Use your voice to help to improve the future of palliative care
A unique opportunity for citizens to shape the future of palliative care is being offered by All Ireland Institute of Hospice and Palliative Care (AIIHPC).
AIIHPC is looking for new volunteers to join Voices4Care, a forum established to learn from people’s personal experiences of palliative care and to inform and influence palliative care on the island of Ireland.
Members of Voices4Care are:
· People with a life limiting illness/palliative care needs
· Carers or former carers of people with palliative care needs
· Citizens with an interest in palliative care.
Palliative care focusses on helping a person with a life limiting illness to achieve the best quality of life as their illness progresses, it is beneficial for people with a range of conditions, and across all ages.
Monica Burns from Belfast, a Member of Voices4Care since 2016 reflects on her own experiences since joining,
“One of the aspects I find most beneficial about my time as a member of Voices4Care has been meeting with other people who are either going through or have been through an experience with palliative and/or end of life care.
“Also, having close connections with the Northern Ireland Palliative Care in Partnership team, including participating in the Regional Programme Board, gave the wonderful opportunity to share ideas and experiences and to make a tangible contribution towards improvements and change. This is very rewarding.
Paul Turley, Lead for the Department of Health’s Palliative Care in Partnership, programme for Northern Ireland, said,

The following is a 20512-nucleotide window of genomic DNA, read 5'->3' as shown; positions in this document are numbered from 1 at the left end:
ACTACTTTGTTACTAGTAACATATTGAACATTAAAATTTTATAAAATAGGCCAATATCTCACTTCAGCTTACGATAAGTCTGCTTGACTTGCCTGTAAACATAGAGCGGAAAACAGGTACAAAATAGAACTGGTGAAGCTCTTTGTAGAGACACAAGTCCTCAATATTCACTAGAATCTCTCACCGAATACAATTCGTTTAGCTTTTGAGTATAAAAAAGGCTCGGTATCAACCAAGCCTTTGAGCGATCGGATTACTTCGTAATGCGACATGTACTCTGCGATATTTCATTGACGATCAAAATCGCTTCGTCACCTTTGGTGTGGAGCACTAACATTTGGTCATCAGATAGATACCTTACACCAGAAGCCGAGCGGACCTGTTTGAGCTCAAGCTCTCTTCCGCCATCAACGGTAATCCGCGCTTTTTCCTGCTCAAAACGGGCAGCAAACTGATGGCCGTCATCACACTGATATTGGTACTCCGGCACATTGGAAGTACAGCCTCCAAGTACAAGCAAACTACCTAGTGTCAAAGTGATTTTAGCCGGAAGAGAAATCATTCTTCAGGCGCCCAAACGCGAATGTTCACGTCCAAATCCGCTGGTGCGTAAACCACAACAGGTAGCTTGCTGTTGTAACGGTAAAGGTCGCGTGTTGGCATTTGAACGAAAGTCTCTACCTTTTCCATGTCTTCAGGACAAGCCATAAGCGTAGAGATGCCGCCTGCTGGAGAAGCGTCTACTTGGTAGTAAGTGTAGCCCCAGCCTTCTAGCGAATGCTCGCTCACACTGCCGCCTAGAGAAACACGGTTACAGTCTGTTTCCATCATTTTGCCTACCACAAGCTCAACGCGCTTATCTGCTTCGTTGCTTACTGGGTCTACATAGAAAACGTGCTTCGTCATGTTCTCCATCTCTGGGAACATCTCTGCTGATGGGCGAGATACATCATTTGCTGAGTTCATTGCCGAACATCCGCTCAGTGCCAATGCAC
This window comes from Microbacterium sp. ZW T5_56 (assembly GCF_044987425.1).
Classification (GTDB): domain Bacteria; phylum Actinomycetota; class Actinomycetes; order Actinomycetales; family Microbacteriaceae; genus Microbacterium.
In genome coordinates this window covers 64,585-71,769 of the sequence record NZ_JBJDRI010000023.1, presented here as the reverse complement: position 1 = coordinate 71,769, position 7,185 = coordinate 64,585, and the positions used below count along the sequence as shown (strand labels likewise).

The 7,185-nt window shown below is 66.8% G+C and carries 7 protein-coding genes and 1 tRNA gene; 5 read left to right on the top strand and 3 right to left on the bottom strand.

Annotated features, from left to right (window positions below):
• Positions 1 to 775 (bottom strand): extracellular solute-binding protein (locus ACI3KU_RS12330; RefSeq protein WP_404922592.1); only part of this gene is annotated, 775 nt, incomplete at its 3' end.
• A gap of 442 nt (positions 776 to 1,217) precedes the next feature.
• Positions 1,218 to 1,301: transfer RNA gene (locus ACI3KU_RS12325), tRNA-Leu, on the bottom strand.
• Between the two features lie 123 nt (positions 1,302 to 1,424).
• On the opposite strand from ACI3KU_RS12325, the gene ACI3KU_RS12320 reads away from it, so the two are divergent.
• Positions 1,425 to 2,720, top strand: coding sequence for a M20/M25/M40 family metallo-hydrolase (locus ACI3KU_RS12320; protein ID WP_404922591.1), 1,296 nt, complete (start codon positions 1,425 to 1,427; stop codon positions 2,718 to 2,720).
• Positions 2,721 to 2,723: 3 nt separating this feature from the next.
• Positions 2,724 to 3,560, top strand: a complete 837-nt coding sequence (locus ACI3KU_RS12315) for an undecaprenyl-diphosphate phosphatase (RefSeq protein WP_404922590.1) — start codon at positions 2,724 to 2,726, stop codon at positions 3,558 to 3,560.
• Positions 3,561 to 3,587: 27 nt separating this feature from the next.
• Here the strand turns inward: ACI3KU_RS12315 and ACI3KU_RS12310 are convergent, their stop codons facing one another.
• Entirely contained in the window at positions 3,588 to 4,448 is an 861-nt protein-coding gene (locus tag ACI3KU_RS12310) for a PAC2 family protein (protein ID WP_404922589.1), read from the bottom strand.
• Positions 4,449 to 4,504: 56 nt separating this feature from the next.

“We would like to hear from people with palliative care needs, their carers, and citizens who want to be part of something that can make a real difference in palliative care. AIIHPC has 27 partners including a range of hospices, health and social care organisations and universities on the island of Ireland.
“Voices4Care members provide an important contribution and have meaningful opportunities to influence and shape palliative care through participation in research projects, consultation processes and policy development, such as the Advance Care Planning Policy currently in progress in Northern Ireland and other work through involvement in the palliative care programmes in Northern Ireland and the Republic of Ireland,” Mr Turley said.
Karen Charnley, Director, AIIHPC, said,
“This presents a unique opportunity for people to make a significant contribution to the future of palliative care services. The voices of those who have direct experience of palliative care is a vital part of informing and influencing our own work within AIIHPC and also wider palliative care developments across the island of Ireland.”
Applications open on Monday 28 March and will close on Monday 9 May 2022. *Applicants must be 18 years or over at the time of application.
Further information about joining Voices4Care is available at www.aiihpc.org. People interested in getting involved are asked to get in touch with AIIHPC and to complete an expression of interest form by Monday 9 May. To find out more contact: Paula Pinto, firstname.lastname@example.org, 00353 87 1961430
For media enquiries or to request an interview, please contact Yvonne McCahill, Communications Manager, AIIHPC, email@example.com, 00353-87-0947148
Paula Pinto explains more about joining Voices4Care:
Paula Pinto invites you to join Voices4Care – YouTube
Monica Burns, Voices4Care Member talks about the benefits of joining Voices4Care:
Monica Burns, Voices4Care Member – YouTube